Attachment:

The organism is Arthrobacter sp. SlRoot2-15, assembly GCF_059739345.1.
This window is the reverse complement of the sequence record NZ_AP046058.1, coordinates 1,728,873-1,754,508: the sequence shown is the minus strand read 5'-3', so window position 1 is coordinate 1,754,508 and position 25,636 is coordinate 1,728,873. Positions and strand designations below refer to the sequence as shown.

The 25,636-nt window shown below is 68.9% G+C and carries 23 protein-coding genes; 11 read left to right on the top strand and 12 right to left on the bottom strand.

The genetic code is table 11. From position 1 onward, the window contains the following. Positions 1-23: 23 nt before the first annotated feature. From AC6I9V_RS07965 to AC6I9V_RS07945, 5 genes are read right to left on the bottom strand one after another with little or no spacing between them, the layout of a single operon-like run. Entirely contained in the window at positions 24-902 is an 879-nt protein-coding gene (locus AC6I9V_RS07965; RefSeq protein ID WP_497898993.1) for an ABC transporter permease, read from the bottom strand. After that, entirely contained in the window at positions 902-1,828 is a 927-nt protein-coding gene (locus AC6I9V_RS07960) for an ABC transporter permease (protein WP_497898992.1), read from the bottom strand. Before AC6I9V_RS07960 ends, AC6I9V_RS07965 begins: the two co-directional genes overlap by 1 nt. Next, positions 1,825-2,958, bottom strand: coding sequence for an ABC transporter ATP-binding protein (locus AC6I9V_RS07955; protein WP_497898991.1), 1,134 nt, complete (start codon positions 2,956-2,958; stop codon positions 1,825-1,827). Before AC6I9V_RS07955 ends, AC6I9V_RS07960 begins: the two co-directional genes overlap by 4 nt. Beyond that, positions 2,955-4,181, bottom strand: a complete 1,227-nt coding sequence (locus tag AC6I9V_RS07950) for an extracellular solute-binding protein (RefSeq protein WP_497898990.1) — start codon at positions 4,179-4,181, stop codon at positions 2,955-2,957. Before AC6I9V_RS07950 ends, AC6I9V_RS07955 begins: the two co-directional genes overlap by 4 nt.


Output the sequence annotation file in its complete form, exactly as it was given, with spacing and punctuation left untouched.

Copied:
The organism is Arthrobacter sp. SlRoot2-15, assembly GCF_059739345.1.
This window is the reverse complement of the sequence record NZ_AP046058.1, coordinates 1,728,873-1,754,508: the sequence shown is the minus strand read 5'-3', so window position 1 is coordinate 1,754,508 and position 25,636 is coordinate 1,728,873. Positions and strand designations below refer to the sequence as shown.

The 25,636-nt window shown below is 68.9% G+C and carries 23 protein-coding genes; 11 read left to right on the top strand and 12 right to left on the bottom strand.

The genetic code is table 11. From position 1 onward, the window contains the following. Positions 1-23: 23 nt before the first annotated feature. From AC6I9V_RS07965 to AC6I9V_RS07945, 5 genes are read right to left on the bottom strand one after another with little or no spacing between them, the layout of a single operon-like run. Entirely contained in the window at positions 24-902 is an 879-nt protein-coding gene (locus AC6I9V_RS07965; RefSeq protein ID WP_497898993.1) for an ABC transporter permease, read from the bottom strand. After that, entirely contained in the window at positions 902-1,828 is a 927-nt protein-coding gene (locus AC6I9V_RS07960) for an ABC transporter permease (protein WP_497898992.1), read from the bottom strand. Before AC6I9V_RS07960 ends, AC6I9V_RS07965 begins: the two co-directional genes overlap by 1 nt. Next, positions 1,825-2,958, bottom strand: coding sequence for an ABC transporter ATP-binding protein (locus AC6I9V_RS07955; protein WP_497898991.1), 1,134 nt, complete (start codon positions 2,956-2,958; stop codon positions 1,825-1,827). Before AC6I9V_RS07955 ends, AC6I9V_RS07960 begins: the two co-directional genes overlap by 4 nt. Beyond that, positions 2,955-4,181, bottom strand: a complete 1,227-nt coding sequence (locus tag AC6I9V_RS07950) for an extracellular solute-binding protein (RefSeq protein WP_497898990.1) — start codon at positions 4,179-4,181, stop codon at positions 2,955-2,957. Before AC6I9V_RS07950 ends, AC6I9V_RS07955 begins: the two co-directional genes overlap by 4 nt.